I was intending to spend the week playing the most excellent Dead Island (which I’ve now tuned to perfection on my PC, honing it into the perfect zombie apocalypse simulator). After that I wanted to get on with Deus Ex: Human Revolution, which has been gathering dust for a week. The rest of the time was to be split between finishing off Assassin’s Creed Brotherhood on the Xbox 360 and a bit of The Witcher 2 on PC.
Sadly (or rather not), it wasn’t to be.
First a call from Techday.com, could I review the PS3 Assassin’s Creed Revelations multiplayer beta? As I’d been playing it the previous week, no worries there. You can check out what I thought of the Assassin’s Creed Revelations multiplayer beta over at Game Console. Then Game Culture NZ sent over a some codes for the Xbox Live Arcade RPG Crimson Alliance for a review. All good.
Things then started to get a bit busy.
First up a review copy of The Gunstringer arrived, Microsoft’s new Kinect shooter. Breaking away from the motion controlled party/sports gaming stuff usually tailored for the Kinect, Twisted Pixel Games, those of Splosion Man fame, have created what is possibly the first “proper” Kinect game that’s actually any good. With the aid of the Kinect, players can use their playground style pistol fingers to shoot bad guys whilst controlling a skull-faced puppet. This tale of vengeance is told though the medium of a puppetry play within the game, complete with live-action audience reactions. Bizarre? Yes. Worth a look? I think so. For just $60 you get The Gunstringer game and a code to download the full version of the fantastic Kinect-enabled Xbox Live Arcade Game, Fruit Ninja. You also get the opportunity to download a free live action add-on for The Gunstringer that plays like one of those old laserdisc arcade shooting games such as Mag Dog McCree. Watch out on Game Culture NZ for my full review very soon. The Gunstringer is available in New Zealand now on Kinect with Xbox 360.
I then happened upon a Xbox 360 review copy of El Shaddai: Ascension of the Metatron. From the imagination of Takeyasu Sawaki, one of the character designers from Capcom’s Devil May Cry, El Shaddai retells the story of Enoch, the great-grandfather of the biblical Noah. Enoch is on a quest to bring the fallen angels back to Heaven and avert a great flood that God intends to inflict on the Earth to cleans it of the angel’s presence. The game tells the tale using a variety of different gaming genres and an amazing visual style the likes of which I’ve never seen before. The game has been out overseas for quite a while now and achieved considerable critical acclaim. My first impressions of the game will be up on Game Culture NZ very soon. El Shaddai: Ascension of the Metatron will be available from 23 September on Xbox 360 and PlayStation 3.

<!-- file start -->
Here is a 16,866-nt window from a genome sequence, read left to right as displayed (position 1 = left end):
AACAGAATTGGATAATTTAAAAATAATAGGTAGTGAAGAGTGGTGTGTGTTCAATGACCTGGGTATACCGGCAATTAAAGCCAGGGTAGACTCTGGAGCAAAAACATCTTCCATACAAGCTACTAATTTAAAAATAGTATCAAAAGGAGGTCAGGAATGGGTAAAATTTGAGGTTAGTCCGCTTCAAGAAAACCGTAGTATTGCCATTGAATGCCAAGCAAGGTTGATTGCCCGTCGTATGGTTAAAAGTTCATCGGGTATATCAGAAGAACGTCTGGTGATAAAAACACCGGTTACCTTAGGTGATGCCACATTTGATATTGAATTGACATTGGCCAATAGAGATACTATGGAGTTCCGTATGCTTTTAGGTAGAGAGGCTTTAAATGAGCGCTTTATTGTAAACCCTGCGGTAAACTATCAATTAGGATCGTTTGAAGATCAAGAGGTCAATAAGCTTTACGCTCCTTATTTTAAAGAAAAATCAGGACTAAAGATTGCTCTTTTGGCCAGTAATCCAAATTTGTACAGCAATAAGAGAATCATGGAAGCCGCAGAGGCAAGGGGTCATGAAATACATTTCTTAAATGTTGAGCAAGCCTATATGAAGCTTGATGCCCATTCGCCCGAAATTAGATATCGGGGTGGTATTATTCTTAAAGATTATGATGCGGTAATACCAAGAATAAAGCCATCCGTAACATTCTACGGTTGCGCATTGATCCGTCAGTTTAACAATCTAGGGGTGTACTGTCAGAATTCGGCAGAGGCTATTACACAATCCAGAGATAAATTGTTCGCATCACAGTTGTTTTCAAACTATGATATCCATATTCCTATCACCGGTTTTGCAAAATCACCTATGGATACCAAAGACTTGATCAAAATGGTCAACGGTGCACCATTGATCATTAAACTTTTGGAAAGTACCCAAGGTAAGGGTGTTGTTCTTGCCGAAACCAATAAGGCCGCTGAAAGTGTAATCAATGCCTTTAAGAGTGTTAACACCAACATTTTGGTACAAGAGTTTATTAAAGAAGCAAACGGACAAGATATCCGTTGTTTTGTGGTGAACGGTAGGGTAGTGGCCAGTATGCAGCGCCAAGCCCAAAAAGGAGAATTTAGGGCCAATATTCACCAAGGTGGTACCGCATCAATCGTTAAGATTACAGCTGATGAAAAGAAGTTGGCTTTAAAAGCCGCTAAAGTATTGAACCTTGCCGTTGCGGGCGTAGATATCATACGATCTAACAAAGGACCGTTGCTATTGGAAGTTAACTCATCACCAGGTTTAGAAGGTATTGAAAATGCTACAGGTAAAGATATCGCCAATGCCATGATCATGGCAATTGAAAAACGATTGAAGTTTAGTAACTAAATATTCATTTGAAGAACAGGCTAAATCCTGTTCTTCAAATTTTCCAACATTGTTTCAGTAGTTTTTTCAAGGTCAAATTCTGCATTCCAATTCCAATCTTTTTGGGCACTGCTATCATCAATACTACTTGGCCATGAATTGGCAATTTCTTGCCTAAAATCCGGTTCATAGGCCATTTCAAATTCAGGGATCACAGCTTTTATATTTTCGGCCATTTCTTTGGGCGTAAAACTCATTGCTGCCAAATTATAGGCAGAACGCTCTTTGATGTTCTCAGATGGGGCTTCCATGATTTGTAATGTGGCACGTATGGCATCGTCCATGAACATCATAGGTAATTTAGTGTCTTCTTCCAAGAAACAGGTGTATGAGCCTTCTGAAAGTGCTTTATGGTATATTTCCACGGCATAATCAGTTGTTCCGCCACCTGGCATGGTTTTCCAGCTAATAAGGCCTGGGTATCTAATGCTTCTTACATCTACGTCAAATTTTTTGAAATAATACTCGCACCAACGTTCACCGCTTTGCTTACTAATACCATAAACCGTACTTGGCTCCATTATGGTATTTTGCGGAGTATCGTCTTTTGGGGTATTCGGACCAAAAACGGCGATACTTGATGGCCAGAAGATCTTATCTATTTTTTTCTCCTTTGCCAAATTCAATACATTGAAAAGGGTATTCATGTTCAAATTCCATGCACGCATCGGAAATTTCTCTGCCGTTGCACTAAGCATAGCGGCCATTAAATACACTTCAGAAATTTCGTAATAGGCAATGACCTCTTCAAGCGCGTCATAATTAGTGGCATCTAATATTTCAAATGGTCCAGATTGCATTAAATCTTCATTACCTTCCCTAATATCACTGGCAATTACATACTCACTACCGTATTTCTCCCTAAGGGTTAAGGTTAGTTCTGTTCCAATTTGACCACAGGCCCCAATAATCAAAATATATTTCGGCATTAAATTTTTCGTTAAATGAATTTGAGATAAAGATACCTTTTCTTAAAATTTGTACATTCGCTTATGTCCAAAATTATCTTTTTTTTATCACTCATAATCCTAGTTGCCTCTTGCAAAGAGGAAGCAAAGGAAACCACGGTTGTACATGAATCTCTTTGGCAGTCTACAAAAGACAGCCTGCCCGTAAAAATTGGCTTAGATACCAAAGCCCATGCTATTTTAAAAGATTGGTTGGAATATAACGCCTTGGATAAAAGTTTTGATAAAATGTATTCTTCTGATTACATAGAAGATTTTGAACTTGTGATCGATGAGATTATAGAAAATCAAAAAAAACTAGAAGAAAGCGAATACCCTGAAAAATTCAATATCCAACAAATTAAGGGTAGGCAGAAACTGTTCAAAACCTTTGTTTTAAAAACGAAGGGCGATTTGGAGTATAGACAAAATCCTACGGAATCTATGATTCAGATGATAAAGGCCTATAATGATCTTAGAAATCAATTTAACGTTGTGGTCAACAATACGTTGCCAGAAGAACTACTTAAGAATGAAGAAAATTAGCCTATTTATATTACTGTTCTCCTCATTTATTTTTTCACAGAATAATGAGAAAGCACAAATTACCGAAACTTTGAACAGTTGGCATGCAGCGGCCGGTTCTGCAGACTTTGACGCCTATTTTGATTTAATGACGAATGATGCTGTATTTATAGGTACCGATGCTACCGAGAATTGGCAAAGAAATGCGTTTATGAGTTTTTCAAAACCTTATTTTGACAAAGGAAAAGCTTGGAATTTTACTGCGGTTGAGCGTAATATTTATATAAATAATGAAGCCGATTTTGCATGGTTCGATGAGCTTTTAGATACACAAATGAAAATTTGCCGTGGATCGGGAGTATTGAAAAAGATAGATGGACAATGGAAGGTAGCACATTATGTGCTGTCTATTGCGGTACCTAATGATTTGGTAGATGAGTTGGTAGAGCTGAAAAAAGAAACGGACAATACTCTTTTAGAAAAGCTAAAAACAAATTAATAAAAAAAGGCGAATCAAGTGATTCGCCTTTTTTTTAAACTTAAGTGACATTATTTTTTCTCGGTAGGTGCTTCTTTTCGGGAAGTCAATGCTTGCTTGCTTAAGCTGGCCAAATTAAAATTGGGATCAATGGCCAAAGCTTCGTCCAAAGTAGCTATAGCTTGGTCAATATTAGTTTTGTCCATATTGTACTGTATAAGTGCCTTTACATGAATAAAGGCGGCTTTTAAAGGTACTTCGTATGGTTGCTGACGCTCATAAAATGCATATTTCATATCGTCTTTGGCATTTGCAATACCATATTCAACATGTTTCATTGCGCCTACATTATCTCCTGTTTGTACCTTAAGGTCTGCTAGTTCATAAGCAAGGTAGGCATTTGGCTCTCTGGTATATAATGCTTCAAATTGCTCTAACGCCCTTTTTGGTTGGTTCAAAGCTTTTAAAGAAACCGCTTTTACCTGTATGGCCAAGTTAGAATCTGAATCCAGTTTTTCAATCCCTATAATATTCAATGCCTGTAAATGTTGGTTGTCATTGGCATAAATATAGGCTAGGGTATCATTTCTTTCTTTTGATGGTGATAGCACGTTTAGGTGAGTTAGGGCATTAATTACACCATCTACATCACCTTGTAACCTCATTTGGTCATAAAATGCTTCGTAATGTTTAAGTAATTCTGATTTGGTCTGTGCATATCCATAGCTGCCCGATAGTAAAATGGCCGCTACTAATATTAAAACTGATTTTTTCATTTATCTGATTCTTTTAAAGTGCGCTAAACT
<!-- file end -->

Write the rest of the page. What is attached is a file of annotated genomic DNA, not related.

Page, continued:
Next the unthinkable happened. With enough on my plate as it was, an advance copy of Gears of War 3 turned up on my doorstep. Now, whilst I liked the first, I wasn’t really that bothered with Gears of War 2– in fact, I’ve hardly touched it. Regardless of that, I couldn’t resist taking a quick look at this latest addition to the Gears series. When I should really have been doing something else, I actually ended up hard at it with Marcus Fenix and his Deta Squad. I’m going to be filling everyone in on what I think about Gears of War 3 at a later date, but for now all I’ll say that is it the best looking game I’ve ever seen on the Xbox 360, and I’ve seen quite a few. Gears of War 3 is out in New Zealand exclusively for Xbox 360 on 20 September. Fans of the game should check out this replica Retro Lancer rifle from Gears of War 3 that will be available in New Zealand around the same time as the game.